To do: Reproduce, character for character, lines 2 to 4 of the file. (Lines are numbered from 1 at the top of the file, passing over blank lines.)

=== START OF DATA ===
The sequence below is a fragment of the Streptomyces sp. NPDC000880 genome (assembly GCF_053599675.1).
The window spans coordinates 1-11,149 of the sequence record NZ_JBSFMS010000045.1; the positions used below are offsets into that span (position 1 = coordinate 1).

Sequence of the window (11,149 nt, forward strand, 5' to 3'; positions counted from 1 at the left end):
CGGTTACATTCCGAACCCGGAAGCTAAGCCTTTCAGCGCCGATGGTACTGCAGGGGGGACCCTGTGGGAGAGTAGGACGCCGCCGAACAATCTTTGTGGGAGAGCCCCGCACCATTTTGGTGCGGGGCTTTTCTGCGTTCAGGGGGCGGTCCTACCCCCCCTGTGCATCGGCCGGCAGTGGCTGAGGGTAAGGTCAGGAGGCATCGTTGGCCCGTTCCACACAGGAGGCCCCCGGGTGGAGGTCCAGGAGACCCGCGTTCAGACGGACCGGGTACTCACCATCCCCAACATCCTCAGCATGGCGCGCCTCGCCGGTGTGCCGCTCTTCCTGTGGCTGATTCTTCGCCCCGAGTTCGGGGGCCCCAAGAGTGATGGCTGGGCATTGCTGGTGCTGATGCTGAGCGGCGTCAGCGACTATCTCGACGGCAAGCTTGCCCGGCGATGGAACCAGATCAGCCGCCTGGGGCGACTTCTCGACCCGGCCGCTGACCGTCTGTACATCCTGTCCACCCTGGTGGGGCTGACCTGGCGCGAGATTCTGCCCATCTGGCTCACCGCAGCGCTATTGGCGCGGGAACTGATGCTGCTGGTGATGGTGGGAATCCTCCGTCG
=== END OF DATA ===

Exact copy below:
The window spans coordinates 1-11,149 of the sequence record NZ_JBSFMS010000045.1; the positions used below are offsets into that span (position 1 = coordinate 1).

Sequence of the window (11,149 nt, forward strand, 5' to 3'; positions counted from 1 at the left end):
CGGTTACATTCCGAACCCGGAAGCTAAGCCTTTCAGCGCCGATGGTACTGCAGGGGGGACCCTGTGGGAGAGTAGGACGCCGCCGAACAATCTTTGTGGGAGAGCCCCGCACCATTTTGGTGCGGGGCTTTTCTGCGTTCAGGGGGCGGTCCTACCCCCCCTGTGCATCGGCCGGCAGTGGCTGAGGGTAAGGTCAGGAGGCATCGTTGGCCCGTTCCACACAGGAGGCCCCCGGGTGGAGGTCCAGGAGACCCGCGTTCAGACGGACCGGGTACTCACCATCCCCAACATCCTCAGCATGGCGCGCCTCGCCGGTGTGCCGCTCTTCCTGTGGCTGATTCTTCGCCCCGAGTTCGGGGGCCCCAAGAGTGATGGCTGGGCATTGCTGGTGCTGATGCTGAGCGGCGTCAGCGACTATCTCGACGGCAAGCTTGCCCGGCGATGGAACCAGATCAGCCGCCTGGGGCGACTTCTCGACCCGGCCGCTGACCGTCTGTACATCCTGTCCACCCTGGTGGGGCTGACCTGGCGCGAGATTCTGCCCATCTGGCTCACCGCAGCGCTATTGGCGCGGGAACTGATGCTGCTGGTGATGGTGGGAATCCTCCGTCG